• That’s the reason that I prefer to donate to charity & not have the money taken by the gov’t. The mission’s overhead is about 7%, which means that most of the people involved are volunteers & 93% of the money donated goes directly to helping people.

      I also think the problem with the Fed gov’t running things is they have such a large scope, they have to have set standards in place & it’s very difficult to make exceptions to the rules/regulations, which makes it very inflexible. I think that inflexibility leads to people being able to take advantage of the system (those who get something when it’s not needed/warranted) and to those needing help being denied it on an arbitrary basis (may genuinely need the help but don’t fit the rigorous criteria).

      • I should have said the overhead for the local mission I donate to is 7%. Didn’t mean for it to sound like I was contradicting what you said about your wife’s employer’s overhead. Just meant that I like local too 🙂

        • Melissa: I assumed.

          The other benefit I find of keeping it local and not with the Government is the ability to also volunteer time. I spend a lot of time supporting the organizations that I also support with money – including the one where my wife works.

  17. Charitable giving is important, but it is also important to get social policy right (whatever we as a country decide our goals are) rather than patch the systematic holes left by bad policy with charitable donations. To take an example I care about, you can donate 100% of your income to charities that support education for underprivileged children, and that’s great — but in my view, even better would be to systematically fix the education system of this country through solid social policy so that these charitable donations would be less necessary. In summary, I take the point of your post, but I think someone wanting to make the tax system work properly is admirable, just as is someone who gives money to charity to solve problems of social injustice, poverty, or whatever by piecemeal. These two things can be *related,* but you can choose to focus your time and attention on one, the other, or both without being a hypocrite.

  18. Like!
    Not even touching the politcs piece, I have been looking at our finances (and hearts) lately and really want to get on the same page with my husband and find a place/charity/church to donate to. I just joined an amazing moms group through the church and they provide support, growth and childcare for FREE! I’m thinking this will be a perfect place to start:)
    Hope you are enjoying Korea. Did I tell you I lived their for a year? Granted I was only 18 months old but my parents taught on the DOD in Pusan…said it was one of the best years of their life!

  19. I think donating and then getting a tax deduction defeats the whole purpose of donating. Donating is supposed to be an act of being a good person, not something to selfishly benefit yourself. I automatically discount donations by anyone who mentions it on their taxes. That’s not donating, that’s just …trying to get something for yourself.

    • Then would you suggest that if someone makes a donation that is an allowable tax deduction, they should not claim it on their return?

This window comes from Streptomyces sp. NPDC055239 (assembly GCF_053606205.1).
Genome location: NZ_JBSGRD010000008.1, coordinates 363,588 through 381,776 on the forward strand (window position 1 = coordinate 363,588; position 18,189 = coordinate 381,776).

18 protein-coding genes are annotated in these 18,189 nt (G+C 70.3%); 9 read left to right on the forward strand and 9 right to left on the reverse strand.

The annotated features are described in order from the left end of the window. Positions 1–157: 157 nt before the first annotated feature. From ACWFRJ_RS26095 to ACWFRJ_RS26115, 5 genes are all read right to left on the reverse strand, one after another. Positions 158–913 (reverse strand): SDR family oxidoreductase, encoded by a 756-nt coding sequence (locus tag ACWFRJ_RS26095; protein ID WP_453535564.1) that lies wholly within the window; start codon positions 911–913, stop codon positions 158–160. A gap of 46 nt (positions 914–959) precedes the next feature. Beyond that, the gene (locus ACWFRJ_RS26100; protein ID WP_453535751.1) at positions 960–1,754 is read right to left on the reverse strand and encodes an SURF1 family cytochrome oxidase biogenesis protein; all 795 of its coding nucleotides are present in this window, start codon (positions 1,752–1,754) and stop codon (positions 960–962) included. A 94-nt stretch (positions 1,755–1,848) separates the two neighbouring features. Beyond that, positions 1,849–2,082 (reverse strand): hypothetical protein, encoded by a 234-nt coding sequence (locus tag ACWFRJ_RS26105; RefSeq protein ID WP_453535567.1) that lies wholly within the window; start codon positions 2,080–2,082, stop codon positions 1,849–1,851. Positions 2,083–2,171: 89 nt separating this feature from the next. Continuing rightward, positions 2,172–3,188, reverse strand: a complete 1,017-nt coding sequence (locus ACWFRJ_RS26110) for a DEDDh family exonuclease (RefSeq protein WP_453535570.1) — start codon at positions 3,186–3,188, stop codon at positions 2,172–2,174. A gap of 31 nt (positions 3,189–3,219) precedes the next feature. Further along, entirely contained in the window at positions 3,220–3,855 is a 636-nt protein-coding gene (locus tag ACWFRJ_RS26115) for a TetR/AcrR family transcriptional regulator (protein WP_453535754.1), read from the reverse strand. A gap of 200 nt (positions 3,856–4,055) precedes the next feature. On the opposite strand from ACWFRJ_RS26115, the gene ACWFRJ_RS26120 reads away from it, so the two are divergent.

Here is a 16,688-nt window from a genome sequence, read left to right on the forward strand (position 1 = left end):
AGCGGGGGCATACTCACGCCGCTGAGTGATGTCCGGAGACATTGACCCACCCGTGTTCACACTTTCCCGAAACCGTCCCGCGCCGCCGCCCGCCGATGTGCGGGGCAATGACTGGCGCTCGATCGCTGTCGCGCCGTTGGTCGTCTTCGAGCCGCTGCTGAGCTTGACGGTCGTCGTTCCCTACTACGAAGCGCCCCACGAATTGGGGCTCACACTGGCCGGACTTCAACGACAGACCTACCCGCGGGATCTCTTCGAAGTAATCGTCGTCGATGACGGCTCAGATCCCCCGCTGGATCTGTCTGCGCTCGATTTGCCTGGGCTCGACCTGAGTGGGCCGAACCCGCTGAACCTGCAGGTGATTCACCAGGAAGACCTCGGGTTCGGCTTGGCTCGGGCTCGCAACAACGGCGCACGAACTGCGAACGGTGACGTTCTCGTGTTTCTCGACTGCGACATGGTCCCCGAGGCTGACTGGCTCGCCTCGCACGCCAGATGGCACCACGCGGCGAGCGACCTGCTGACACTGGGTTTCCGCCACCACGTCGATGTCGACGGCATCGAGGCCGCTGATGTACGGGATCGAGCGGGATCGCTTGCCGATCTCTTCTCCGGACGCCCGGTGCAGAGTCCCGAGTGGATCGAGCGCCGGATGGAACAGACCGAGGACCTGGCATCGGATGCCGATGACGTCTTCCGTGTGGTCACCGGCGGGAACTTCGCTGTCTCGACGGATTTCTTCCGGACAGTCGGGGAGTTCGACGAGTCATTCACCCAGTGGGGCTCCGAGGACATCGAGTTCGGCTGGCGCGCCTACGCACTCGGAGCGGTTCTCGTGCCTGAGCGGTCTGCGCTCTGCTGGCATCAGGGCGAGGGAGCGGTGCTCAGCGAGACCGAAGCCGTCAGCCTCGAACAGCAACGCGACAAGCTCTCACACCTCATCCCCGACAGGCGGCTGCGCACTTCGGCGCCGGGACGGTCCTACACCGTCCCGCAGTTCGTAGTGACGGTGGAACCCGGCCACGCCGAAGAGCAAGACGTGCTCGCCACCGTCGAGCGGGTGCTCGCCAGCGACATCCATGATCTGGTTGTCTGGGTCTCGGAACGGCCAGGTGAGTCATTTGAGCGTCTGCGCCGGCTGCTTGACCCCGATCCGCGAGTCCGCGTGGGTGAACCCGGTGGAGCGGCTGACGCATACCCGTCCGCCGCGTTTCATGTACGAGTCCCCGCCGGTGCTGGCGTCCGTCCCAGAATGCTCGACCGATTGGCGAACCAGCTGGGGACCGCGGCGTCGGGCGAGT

• I just think it shows poor character. There are so many other deductions. Why not just do a good deed to do a good deed?

        Then again, I may be saying this as a bitter ex Salvation army employee who watched people donate pit stained shirts, torn jeans, and feces stained underwear so they could write it off on their taxes (went straight into the garbage, obviously, so they technically wrote off a donation that didn’t even happen!).

    • So, that is a very interesting and deep topic you stumbled onto.

      I’m Jewish and there is a lot of rabbinical discussion on charity. Specifically, if you get something out of it, is the value of the deed any less valuable? Judaism has a very unusual answer. If the personal benefit the giver receives is what causes him to give in the first place, then how could that ever be bad? Basically, even if the initial motivation is selfish, it doesn’t mean the end result is any less selfless.

      The most common example is a donation to have a building named for someone. The person would seem vain by wanting the notoriety of his donation being very public. Do you think the people receiving the donation have a diminished benefit? Consider the opposite: an anonymous donation. Does an anonymous donation have a different value for the recipient? The rabbinic answer is that the public donation is greater. I know it seems backwards. A public donation in this way provides an opportunity to encourage others. If even one person donates in response to seeing someone else’s donation being publicly acknowledged, then it has a greater impact than the anonymous donation. Similarly, a person who is actually requesting the donation is said to be performing a “double mitzvah” – twice as good as a donation alone because they provide an opportunity for someone else to perform a mitzvah (commandment).

      I’m happy to discuss further in some other format to avoid clogging Ninja’s comments.

      • Mike, I was fascinated by this! Never even thought about the intentions of a gift not mattering if the end result is ultimately positive.